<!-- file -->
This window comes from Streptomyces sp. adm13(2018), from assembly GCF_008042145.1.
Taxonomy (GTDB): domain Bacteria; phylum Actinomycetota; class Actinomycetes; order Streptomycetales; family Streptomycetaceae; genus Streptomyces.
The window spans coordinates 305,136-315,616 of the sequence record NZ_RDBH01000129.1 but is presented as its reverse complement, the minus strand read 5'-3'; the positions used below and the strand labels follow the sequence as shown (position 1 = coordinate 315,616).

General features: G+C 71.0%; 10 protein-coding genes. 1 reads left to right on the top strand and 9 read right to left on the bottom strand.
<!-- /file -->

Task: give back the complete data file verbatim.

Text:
This window comes from Streptomyces sp. adm13(2018), from assembly GCF_008042145.1.
Taxonomy (GTDB): domain Bacteria; phylum Actinomycetota; class Actinomycetes; order Streptomycetales; family Streptomycetaceae; genus Streptomyces.
The window spans coordinates 305,136-315,616 of the sequence record NZ_RDBH01000129.1 but is presented as its reverse complement, the minus strand read 5'-3'; the positions used below and the strand labels follow the sequence as shown (position 1 = coordinate 315,616).

General features: G+C 71.0%; 10 protein-coding genes. 1 reads left to right on the top strand and 9 read right to left on the bottom strand.